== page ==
Gracie is back on antibiotics. Since her March hospitalization, she has had no more than 10 days off antibiotics before starting another course. First she had the cellulitis in her finger, then a bladder infection that wouldn’t quit, now she has impetigo and presumably strep throat too along with an ear infection. She is dependent on antibiotics to survive.

The antibiotic dependence is terrifying because of the possibility of her getting stricken with a superbug. But we are dealing with something much more real and much more terrible. Now, five days into this latest course of treatment, she has a fever. She is getting sicker despite the medicine. I have been told so many times that she needs to be brought in immediately if she gets a fever while on antibiotics, but we can’t go in right now – we’re out of state.

If we were at home I would have taken her to her doctor today, but we’re not. We’re a long way from the team of doctors we’ve assembled so carefully and the hospitals we know so well. We are biding our time – monitoring the fevers and trying to enjoy the visit. If her fever continues to rise we will have to find an emergency room here, but if they stay the same or improve we’ll wait until we’re back in our hometown. Always the difficult decisions – it is so stressful to have to wait a few days while we’re out of town, perhaps letting the infection grow, but it’s also stressful to think of potentially having her admitted to a hospital in another state.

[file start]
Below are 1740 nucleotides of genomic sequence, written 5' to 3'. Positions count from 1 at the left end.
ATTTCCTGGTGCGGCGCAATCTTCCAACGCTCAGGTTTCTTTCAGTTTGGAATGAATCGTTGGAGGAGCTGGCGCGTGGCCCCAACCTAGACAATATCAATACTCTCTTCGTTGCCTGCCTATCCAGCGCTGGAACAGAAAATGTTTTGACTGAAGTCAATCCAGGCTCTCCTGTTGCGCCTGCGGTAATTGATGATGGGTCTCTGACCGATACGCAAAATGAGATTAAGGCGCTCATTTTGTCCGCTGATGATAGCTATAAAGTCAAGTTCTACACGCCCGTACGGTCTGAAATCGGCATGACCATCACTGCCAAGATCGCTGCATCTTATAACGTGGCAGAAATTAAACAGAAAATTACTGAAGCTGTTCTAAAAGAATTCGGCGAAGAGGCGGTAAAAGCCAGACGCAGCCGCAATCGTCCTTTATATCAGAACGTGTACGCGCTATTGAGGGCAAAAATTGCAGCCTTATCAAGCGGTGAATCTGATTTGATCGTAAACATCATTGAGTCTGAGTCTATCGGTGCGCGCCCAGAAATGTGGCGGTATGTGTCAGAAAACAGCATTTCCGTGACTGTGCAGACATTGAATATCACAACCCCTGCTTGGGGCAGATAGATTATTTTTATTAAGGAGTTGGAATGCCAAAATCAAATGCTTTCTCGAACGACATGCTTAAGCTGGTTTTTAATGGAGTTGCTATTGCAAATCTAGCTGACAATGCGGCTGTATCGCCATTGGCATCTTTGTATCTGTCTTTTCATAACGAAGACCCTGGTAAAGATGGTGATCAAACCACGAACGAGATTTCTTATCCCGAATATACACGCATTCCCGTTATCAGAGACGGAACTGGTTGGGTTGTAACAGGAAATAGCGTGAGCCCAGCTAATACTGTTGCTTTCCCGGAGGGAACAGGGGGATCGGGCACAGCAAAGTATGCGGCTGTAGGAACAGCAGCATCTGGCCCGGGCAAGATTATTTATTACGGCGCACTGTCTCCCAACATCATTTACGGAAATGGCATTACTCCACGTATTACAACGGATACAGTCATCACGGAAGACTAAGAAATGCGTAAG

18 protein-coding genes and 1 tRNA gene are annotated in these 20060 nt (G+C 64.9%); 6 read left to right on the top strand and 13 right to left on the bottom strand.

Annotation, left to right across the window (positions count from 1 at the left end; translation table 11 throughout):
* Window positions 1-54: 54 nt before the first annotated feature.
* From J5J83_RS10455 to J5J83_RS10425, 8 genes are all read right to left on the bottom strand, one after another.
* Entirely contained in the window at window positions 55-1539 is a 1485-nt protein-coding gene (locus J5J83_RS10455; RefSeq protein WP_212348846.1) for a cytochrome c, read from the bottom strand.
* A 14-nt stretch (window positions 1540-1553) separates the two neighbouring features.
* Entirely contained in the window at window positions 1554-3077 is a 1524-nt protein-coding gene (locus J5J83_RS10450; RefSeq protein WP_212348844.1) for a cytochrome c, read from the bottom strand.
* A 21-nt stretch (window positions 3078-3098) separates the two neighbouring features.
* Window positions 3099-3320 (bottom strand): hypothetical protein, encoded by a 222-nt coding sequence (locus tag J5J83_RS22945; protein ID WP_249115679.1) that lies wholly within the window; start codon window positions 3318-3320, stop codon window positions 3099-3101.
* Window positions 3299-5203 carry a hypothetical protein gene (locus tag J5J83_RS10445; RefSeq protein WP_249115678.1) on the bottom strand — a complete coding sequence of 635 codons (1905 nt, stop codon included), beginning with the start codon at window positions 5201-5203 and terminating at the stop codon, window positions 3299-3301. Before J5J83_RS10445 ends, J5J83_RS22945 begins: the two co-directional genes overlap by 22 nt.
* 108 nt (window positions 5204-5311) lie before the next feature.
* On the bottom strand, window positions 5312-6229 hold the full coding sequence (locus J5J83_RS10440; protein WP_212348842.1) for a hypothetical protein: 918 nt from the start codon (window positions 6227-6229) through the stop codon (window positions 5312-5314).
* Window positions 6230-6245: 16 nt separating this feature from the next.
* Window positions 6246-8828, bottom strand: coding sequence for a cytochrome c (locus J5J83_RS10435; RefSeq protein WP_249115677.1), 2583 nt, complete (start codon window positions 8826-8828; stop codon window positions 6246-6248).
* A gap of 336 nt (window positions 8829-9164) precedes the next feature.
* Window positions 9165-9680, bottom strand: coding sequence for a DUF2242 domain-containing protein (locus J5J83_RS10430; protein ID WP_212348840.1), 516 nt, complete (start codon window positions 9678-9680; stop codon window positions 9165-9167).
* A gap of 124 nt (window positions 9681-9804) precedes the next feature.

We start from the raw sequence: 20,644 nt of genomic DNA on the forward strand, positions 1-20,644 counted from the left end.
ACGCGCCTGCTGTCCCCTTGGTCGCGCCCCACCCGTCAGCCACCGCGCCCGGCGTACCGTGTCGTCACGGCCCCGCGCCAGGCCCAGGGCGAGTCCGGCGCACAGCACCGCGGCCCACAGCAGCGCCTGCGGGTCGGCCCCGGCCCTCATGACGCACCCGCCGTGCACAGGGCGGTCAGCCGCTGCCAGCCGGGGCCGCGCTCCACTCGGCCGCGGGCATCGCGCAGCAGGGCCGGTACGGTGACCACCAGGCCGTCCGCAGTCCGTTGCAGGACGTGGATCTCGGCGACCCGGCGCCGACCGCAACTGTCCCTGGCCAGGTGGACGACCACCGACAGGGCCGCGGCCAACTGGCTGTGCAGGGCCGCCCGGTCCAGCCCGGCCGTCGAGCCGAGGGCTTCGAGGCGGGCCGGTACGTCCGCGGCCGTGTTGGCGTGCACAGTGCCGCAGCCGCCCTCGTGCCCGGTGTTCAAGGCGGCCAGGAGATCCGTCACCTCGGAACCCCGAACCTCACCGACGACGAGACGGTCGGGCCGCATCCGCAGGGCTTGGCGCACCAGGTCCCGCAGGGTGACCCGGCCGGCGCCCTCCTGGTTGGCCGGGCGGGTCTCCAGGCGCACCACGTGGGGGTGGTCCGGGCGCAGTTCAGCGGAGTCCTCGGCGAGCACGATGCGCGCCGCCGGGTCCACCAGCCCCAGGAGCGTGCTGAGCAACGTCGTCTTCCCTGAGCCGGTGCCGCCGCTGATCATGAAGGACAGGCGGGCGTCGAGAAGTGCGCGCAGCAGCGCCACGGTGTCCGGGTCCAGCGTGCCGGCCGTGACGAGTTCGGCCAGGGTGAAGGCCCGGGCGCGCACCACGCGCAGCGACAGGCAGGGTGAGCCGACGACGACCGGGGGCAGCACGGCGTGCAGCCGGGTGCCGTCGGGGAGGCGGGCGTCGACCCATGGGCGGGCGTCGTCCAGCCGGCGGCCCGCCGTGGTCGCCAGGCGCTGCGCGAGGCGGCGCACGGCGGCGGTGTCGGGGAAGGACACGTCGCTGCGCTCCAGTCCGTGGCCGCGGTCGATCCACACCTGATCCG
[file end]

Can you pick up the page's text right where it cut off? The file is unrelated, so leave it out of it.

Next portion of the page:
So yes, I am worried about antibiotic resistance and superbugs. It hits too close to home – it is something we deal with daily, weekly, monthly. We are always fighting infection, and hopefully will always win the battle.

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I just read an article in “Good Housekeeping” (yes, I’m like 80) about a woman who lost her eyesight. She doesn’t ever name her eye disease, but she describes its progression, and it’s pretty obvious that she has retinitis pigmentosa, the same eye disease as Gracie. This woman was 19 when she was diagnosed and she was told she’d probably lose her eyesight within ten years – she would have until she was about 30 to see the world, literally.

Gracie was two when she was diagnosed and her disease was as far advanced as the woman in the article was 12 years after her diagnosis. I suspect her vision is worsening; there are times when she looks at me but is looking over my shoulder. She runs into things. She does not see things. Her eye doctor told us that she’d likely lose all her vision by the time she was a teenager, but it seems like it will be sooner than that.

There are so many things I want her to see. I can’t even list them all – colors, oceans, flowers, clouds, the ballet, Disneyland, relatives, me. I don’t want this for her. I would do anything to make her healthy, to restore her vision. And yet, this is what we have. This is who she is.

It doesn’t bother her nearly as much as it bothers me. She adapts, like she always does. She keeps smiling, picks herself up, has no idea she’s looking over my shoulder. She is the same sweet angel of light no matter what she deals with. Maybe someday I will learn resilience from her. If my heart doesn’t break first.